Who Is Pope Francis?

Friday, September 11, 2015
Tony Gentile/Reuters
Kurt Martens

Associate Professor of Canon Law, Catholic University of America

Thomas J. Reese

Senior Analyst, National Catholic Reporter

John Thavis

Author, The Vatican Diaries

Katherine Marshall

Senior Fellow and Professor, Berkley Center for Religion, Peace, and World Affairs, Georgetown University

Kurt Martens, professor at the Catholic University of America, Thomas J. Reese, senior analyst at the National Catholic Reporter, and John Thavis, author of The Vatican Diaries, join Georgetown University's Katherine Marshall to discuss the leadership style, psychology, personality, and policies of Pope Francis ahead of his upcoming visit to the United States.

In the Power Profile series, speakers discuss the leadership style, psychology, personality, and policies of well-known leaders from around the world.

MARSHALL: Good afternoon and welcome to this session of the Council on Foreign Relations. I’m Katherine Marshall, with the Berkley Center at Georgetown University. And the topic today is somewhat mysterious and clearly challenging, and it is “Power Profile: Pope Francis.”

So what we’re hoping to do today with this remarkable panel, with very different and deep expertise, is first of all to talk a little bit about the upcoming visit to the United States. I will ask Father Tom Reese to comment a little bit on what he thinks we should be watching out for and then turn to the leadership style and the leadership challenges that the pope faces, that this pope faces, as opposed to any pope.

The agenda of issues that will be on the table over the next few days or couple of weeks is a remarkable one. It’s the future of the family. It’s the future of the environment. It’s the stability of the world, safety, security. It’s the role of the American Catholic Church. And it is relationships between men and women.

So we will see in this short hour how many of these questions we can at least touch on and raise some questions to watch out for during the extraordinary visit that’s coming up.

I’m not going to introduce our speakers, because you have the biographies, and I will remind you that this is on the record.

So let’s start with Father Reese. What would you say are the things that you will be watching out for, and perhaps even what do you think will not be on the table?

REESE: (Laughs.)

MARSHALL: What do you think will be ignored?

REESE: Thank you. And first I want to thank the council for having this event and inviting us.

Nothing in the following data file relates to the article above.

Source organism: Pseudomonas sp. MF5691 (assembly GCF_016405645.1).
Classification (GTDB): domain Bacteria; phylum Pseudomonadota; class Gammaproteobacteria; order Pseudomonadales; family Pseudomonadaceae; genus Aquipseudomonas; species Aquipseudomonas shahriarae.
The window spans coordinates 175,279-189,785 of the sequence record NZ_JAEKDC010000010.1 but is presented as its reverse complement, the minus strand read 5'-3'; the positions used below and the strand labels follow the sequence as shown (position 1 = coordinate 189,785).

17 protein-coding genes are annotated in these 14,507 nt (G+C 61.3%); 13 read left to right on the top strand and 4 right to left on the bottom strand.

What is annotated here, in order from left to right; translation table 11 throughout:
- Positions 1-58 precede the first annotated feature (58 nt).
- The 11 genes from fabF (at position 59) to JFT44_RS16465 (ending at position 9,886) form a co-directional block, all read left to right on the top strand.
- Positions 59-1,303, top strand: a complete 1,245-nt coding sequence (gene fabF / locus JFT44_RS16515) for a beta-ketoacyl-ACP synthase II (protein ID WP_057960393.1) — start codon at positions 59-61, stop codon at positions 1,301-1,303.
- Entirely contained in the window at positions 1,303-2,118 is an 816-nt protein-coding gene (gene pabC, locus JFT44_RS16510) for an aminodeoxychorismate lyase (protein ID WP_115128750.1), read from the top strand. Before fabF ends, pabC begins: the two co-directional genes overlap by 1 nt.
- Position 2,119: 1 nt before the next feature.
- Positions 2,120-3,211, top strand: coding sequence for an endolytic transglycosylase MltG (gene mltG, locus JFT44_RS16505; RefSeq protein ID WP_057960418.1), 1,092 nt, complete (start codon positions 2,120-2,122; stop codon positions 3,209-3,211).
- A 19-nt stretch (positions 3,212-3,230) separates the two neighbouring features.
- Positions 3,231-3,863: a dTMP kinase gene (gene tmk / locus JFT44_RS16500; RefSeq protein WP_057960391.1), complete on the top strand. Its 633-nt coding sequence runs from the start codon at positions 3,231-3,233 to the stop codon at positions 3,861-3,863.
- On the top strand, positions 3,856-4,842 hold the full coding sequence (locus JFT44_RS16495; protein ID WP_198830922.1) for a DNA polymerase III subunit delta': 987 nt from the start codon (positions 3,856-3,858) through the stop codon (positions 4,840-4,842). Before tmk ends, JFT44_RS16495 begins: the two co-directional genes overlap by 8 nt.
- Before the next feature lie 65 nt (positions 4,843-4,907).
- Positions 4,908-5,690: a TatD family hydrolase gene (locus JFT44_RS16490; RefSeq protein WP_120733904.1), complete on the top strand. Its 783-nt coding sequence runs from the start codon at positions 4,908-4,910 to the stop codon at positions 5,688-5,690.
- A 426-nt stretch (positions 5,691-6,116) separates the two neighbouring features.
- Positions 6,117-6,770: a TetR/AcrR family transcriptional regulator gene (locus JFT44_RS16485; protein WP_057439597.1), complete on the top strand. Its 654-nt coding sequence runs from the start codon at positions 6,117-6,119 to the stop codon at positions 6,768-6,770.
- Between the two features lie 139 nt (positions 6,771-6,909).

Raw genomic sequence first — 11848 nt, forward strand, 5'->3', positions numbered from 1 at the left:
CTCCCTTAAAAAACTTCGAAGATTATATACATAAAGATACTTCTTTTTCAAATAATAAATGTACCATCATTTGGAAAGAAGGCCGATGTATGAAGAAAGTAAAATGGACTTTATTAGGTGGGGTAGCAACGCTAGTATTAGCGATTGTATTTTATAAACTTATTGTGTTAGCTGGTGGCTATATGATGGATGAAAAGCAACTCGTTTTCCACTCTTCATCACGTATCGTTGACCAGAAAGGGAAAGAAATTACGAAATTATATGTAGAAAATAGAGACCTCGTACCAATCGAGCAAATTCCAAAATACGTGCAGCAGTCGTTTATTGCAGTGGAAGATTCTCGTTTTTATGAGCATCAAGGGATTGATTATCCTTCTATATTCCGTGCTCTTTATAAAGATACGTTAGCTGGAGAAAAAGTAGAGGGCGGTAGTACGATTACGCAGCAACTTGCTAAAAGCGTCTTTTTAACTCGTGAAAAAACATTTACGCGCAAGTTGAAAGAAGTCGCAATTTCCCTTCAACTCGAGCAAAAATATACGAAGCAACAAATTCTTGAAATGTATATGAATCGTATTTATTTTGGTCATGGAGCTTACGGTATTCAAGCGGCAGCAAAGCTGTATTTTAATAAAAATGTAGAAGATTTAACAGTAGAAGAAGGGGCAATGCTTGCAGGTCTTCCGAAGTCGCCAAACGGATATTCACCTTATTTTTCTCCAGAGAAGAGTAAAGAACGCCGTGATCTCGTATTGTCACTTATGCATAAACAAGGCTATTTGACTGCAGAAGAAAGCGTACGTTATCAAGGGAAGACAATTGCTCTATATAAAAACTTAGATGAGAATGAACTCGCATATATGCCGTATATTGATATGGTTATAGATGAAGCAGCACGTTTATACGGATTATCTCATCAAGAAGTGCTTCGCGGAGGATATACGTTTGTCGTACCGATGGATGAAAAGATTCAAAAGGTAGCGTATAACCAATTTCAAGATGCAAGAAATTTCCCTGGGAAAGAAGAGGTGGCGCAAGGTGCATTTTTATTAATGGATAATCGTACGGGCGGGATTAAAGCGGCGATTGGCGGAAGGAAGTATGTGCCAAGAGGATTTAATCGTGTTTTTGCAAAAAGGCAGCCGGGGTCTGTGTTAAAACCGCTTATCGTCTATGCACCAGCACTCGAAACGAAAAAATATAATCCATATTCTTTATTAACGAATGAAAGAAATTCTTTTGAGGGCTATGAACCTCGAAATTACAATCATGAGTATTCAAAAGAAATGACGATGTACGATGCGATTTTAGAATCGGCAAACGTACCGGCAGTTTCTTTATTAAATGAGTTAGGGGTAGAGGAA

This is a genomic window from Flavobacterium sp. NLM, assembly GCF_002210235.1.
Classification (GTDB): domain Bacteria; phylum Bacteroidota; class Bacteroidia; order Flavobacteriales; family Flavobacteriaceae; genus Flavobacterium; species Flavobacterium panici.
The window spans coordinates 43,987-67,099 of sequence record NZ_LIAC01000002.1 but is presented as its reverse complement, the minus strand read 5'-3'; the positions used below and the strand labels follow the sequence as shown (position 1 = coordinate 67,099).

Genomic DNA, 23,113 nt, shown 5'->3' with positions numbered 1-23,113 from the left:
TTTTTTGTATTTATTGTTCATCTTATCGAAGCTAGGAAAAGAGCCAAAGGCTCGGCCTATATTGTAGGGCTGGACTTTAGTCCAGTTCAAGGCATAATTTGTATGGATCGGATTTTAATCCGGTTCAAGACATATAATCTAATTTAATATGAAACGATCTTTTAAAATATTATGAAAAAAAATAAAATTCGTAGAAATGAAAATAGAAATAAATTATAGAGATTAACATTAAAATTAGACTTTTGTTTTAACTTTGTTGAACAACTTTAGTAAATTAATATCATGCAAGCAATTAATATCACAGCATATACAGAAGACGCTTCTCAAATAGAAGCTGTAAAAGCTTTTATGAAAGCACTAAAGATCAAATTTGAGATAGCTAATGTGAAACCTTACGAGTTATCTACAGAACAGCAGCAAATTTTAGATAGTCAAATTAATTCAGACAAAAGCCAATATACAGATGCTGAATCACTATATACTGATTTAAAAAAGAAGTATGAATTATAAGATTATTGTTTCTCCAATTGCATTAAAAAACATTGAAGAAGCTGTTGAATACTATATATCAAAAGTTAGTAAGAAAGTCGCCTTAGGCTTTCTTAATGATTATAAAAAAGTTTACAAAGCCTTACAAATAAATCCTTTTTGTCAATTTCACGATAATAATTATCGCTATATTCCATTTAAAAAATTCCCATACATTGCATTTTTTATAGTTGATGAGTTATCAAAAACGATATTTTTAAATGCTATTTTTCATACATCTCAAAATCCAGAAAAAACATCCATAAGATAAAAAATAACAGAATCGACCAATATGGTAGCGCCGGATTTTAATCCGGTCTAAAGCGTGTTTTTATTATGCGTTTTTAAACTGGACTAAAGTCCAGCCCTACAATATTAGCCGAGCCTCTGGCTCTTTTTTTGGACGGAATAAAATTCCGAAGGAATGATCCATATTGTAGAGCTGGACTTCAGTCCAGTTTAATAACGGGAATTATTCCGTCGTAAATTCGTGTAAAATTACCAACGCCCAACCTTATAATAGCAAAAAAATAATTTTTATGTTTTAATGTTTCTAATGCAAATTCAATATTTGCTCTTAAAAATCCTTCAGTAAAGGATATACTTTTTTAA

I feel a little bit like Paul Revere: The pope is coming! The pope is coming! (Laughter.) It’s stimulated an extraordinary amount of interest among people in the United States and with the media.

Why is he coming? Well, first of all, he’s coming because Pope Benedict said he would come to Philadelphia for this international meeting of families that’s going to be taking place in Philadelphia. And of course Pope Benedict can’t come now, so Francis agreed to pick up the ball and come in his place.

But you know, if you come to the United States for the first time, you know, you can’t just come to Philadelphia and then leave. So he’s got to come to Washington, and there, you know, you have a meeting with the president at the—at the White House. And interestingly, of course, Speaker Boehner has been trying to get a pope to address a joint session of Congress for years. He’s been inviting every pope. And so this is the first one that said, yeah, OK, I’ll do that. So that’s going to be really fascinating to watch.

And then, of course, of particular interest to the council will be his coming to New York and speaking at the United Nations. This is something that all the popes since Pope Paul VI have done. This is always a major address where the pope lays out his foreign policy goals and urges people to respond to the needs for making peace and responding to immigrants. And of course this pope is going to speak about the environment, because he just came out with an encyclical, and he knows about the meeting that’s going to be happening in Paris at the end of the year.

So in a sense, the pope is coming as both a pastor to the American Catholic Church, to pray, to worship with them, to break bread and preach the Gospel, but he’s also coming as a prophet. Being a prophet is part of the job description of the pope. And what a prophet does is comfort the afflicted and afflict the comfortable. (Laughter.) He comes to speak truth to power.